Runners earn their Thanksgiving dinner at annual Turkey Trot

For many who take part in the Y Turkey Trot Charity 5K, fitness is just as much a part of Thanksgiving as food and family.

In Towson, thousands of runners and walkers got a healthy start on their holiday Thursday in the 23rd annual race. It was one of seven Turkey Trot races held on Thanksgiving Day sponsored by the Y in Central Maryland.


“It’s a great way to start the morning,” said Katie John of Towson, who wore an antennae headband decorated with turkeys. “I love doing this race because there are families everywhere. … I’ve done races before, but the community aspect of this one is just unlike any other.”

She said she loves seeing the crowds of families, some with strollers and dogs in the race. She ran with her father, Andy, and with Lulu, a golden retriever.

Despite the chill, racers had sunny skies to enjoy as they made their way through the streets of Towson on the 3.1-mile course, which began and ended at the Orokawa Y. Some wore turkey hats or autumn-colored tutus.

Whether they gather to run Turkey Trot races, watch the thoroughbreds at Laurel Park or squeeze in 18 holes at Baltimore’s municipal golf courses, plenty of people maintain Thanksgiving traditions that have nothing to do with pigskin.

More than 3,200 racers participated in the Towson event, said Ryan Gadow, district vice president for the Y in Central Maryland. The Y’s goal for all seven Turkey Trot locations was 14,000 participants, he said.

Proceeds from the race support scholarships that help families pay for memberships, summer camps and programs.

“This is our way to keep strengthening the community, to give people the opportunity to get access to services and programs at the Y, that under normal circumstances [they] would not be able to afford themselves,” Gadow said.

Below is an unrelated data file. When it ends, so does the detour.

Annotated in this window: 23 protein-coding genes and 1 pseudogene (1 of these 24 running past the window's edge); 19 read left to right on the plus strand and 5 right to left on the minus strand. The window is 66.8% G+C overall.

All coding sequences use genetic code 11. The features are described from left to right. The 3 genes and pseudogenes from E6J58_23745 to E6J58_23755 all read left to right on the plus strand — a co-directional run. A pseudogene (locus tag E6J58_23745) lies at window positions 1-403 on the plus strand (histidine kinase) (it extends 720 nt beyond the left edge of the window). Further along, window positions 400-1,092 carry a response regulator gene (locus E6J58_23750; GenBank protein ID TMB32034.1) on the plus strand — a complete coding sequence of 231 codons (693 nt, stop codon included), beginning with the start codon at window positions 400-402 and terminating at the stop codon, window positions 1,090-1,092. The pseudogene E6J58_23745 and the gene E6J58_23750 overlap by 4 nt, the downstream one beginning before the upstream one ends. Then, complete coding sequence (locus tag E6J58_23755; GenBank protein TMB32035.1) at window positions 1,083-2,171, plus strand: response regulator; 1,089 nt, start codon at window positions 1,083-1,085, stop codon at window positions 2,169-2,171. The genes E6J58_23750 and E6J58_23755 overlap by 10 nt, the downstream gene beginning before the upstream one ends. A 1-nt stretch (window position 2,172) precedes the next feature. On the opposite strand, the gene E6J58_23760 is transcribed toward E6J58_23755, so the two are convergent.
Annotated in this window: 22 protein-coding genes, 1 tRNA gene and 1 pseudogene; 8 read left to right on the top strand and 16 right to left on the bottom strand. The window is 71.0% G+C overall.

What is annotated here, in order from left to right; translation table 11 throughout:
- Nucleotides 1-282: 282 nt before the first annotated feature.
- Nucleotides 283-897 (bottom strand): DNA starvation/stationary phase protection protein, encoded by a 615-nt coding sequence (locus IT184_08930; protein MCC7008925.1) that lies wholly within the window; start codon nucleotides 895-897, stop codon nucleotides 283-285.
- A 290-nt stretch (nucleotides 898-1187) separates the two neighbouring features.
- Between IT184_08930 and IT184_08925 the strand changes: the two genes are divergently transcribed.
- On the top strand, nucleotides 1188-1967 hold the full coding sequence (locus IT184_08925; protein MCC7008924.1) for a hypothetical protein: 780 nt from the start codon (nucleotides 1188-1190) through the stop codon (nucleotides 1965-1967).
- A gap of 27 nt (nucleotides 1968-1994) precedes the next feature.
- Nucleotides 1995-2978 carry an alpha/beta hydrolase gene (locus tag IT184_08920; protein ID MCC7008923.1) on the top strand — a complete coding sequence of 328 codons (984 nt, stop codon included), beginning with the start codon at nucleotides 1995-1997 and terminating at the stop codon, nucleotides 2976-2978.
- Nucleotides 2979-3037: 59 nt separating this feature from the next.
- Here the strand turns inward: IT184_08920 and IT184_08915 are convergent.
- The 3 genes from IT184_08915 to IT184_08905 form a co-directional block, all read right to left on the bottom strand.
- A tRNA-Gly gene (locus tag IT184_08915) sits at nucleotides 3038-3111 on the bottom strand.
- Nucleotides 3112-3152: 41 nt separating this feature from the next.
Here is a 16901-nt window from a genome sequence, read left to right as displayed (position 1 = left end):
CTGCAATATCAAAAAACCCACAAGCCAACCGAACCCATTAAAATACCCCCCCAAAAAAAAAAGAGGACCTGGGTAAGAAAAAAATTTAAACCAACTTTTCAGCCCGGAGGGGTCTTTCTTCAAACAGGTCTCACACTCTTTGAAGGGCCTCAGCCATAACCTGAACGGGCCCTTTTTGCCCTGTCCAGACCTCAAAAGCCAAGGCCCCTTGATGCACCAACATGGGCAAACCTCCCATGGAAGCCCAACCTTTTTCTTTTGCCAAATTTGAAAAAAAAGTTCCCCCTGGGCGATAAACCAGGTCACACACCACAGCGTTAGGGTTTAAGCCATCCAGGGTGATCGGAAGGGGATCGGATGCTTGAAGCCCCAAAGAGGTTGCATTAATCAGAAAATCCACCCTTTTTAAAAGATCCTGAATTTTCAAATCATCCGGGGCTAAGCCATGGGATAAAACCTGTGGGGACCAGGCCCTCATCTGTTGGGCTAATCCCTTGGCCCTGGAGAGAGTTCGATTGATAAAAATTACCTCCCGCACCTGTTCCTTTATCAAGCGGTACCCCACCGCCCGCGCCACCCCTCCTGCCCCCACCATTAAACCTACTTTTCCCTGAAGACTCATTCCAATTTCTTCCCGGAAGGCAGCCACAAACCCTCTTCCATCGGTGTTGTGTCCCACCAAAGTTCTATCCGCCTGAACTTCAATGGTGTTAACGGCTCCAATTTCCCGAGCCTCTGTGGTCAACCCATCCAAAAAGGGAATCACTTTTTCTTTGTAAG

Many families make the race part of the Turkey Day tradition, Gadow said.

“For a lot of people ... they just literally come out of their houses and pour out to the center; they do it every year,” Gadow said.


Lisa Sussman, 30, won the women’s race with a time of 21:24. Jim Heilman, 22, won the men’s race with a time of 16:32.

Chrys Bell of Windsor Mill said she was trying to get back into running after injuring herself early this year. In March, she dislocated her ankle and broke her fibula.

She said she was looking forward to turkey and stuffing after finishing the race with her 11-year-old daughter, Tiffany.

“I kind of made her my running buddy,” said Bell, who did a mix of walking and running on Thursday.

Her goal is to do a 5K race every month. Next up is the Ugly Sweater Run in Baltimore in December.

“It gets addictive,” she said. “You get hooked on it.”


She said she liked the challenge of the hills on the Towson course.

“I like that it’s so many people out here and that everybody cheers each other on,” Bell said. “It doesn’t hurt that it’s for a good cause too. You feel like you’re making a difference while you’re also getting healthy and earning that dinner.”

Tony Barr of Perry Hall and his granddaughter Jayla, 11, ran the Turkey Trot together for the first time Thursday.

“We started running together to get ready for this,” Barr said. “I think it’s the beginning of a tradition.”